Dragon boats fly to finish as part of annual festival

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Nestled on the southern side of Phalen Lake and Park last weekend were multicolored kites tearing through the sky, kimono-clad dancers flirting with a crowd and dragons darting through water.

This colorful scene marked the 10th annual Dragon Festival, in which the University’s China Center participated.

The State Council on Asian-Pacific Minnesotans created the festival to celebrate and increase awareness for Asian culture in the Twin Cities area. The festival featured live entertainment, activities, gift tents and dragon boat races, the most popular attraction.

Elaine Dunn, Dragon Festival executive board secretary, said nearly 9,000 people attended the two-day festival, a majority of whom were not Asian. It is the largest of its kind in Minnesota, she said.

“The festival is marketed as a family entertainment event,” Dunn said, “and people come to it from as far as Duluth.”

In 2004 the China Center participated in the boat race portion of the festival, where it won first in its division. It did not participate in 2005’s festival.

This year the center operated a tent with activities such as Chinese calligraphy and “jianzi,” a form of Chinese Hacky Sack. Its rowing team, the Fat Pandas, was the runner-up in its division.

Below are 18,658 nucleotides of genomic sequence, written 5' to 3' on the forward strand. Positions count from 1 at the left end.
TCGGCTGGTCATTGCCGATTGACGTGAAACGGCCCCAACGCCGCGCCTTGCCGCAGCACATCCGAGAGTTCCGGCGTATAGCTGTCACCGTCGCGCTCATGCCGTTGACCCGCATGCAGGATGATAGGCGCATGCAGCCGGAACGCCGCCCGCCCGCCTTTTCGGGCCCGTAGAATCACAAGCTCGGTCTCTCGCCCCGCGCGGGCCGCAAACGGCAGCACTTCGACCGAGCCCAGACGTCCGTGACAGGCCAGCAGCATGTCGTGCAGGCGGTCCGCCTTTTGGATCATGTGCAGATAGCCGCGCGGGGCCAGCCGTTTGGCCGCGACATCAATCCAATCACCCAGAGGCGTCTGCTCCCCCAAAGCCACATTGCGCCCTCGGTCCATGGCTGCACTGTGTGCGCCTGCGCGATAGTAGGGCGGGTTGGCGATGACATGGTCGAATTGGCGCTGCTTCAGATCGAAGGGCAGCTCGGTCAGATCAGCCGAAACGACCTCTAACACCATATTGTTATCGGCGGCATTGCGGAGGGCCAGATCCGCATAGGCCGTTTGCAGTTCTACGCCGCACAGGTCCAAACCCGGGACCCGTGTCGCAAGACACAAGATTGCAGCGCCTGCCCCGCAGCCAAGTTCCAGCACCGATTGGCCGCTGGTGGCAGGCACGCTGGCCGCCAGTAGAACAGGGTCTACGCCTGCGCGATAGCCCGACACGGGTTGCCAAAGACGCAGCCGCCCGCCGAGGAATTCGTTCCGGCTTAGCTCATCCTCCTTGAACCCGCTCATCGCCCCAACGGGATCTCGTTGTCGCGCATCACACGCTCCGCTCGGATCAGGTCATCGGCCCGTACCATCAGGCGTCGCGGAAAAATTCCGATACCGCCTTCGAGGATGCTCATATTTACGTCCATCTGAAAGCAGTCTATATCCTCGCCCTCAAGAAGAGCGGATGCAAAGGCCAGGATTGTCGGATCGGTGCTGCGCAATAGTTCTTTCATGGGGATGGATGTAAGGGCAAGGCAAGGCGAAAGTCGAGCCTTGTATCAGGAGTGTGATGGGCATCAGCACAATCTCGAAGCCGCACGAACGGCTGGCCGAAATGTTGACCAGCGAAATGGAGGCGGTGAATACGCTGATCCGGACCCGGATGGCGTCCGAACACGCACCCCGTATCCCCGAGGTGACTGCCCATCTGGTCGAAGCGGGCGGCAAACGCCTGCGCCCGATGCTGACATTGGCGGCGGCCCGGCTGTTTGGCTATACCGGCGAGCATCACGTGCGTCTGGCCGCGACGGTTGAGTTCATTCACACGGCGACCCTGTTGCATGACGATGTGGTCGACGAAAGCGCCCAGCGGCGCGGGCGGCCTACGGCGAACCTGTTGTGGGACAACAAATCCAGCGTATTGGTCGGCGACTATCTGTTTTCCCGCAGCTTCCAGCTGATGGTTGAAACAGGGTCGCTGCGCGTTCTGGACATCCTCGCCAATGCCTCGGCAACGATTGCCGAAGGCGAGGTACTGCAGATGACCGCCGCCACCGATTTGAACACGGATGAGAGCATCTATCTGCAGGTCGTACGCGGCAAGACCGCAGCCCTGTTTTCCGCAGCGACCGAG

James Polga, administrative assistant for the center and boat team captain, said while some teams get competitive, the Fat Pandas were out just to have fun.

He said the center’s decision to participate in the festival was a matter of being part of a larger community, and that the festival would benefit the center and its mission.

The center works as a liaison between the United States and China, aiding study-abroad and hosting seminars to encourage a better understanding of China.

One of the center’s missions is outreach, said Jennifer Wu Dunn, a Fat Panda team member.

“Going to the festival is one way to fulfill our mission and thank our friends,” she said.

Wu Dunn said her team members picked the name Fat Pandas because they wanted something Chinese that would avoid name duplication with the 21 other teams competing, which boasted names like Scales and Tales and the Target Red Dragons.

The 20 members of the Fat Pandas raced Sunday in a traditional dragon boat intricately carved to represent a dragon. The boats were uniquely painted with animal themes and resembled oversized canoes.

The Fat Pandas cruised Lake Phalen in two boats; one resembled a monarch butterfly and the other a black and white cow.

The festival committee assigned a boat to each team along with a stern, a person who helps guide the 30-foot vessel.

Family and friends of the team members lined the lake to cheer them on.

Laura Zhang shouted “jia yu” with her friends at her husband, who was a team member and is a master’s student at the University. As the Fat Pandas sped to the finish line, people shouted the Chinese phrase, which Zhang said means “quicker” or “faster.”

The Fat Pandas raced in three heats during the festival tournament and were crowned runners-up in their division, besting all but a team from American Home Mortgage.

Dunn said putting the festival together is hard work, but the numerous volunteers and corporate sponsors help tremendously.

“(The festival) is in its growing stages, and we’d like to get to where we actually support a cause,” Dunn said.

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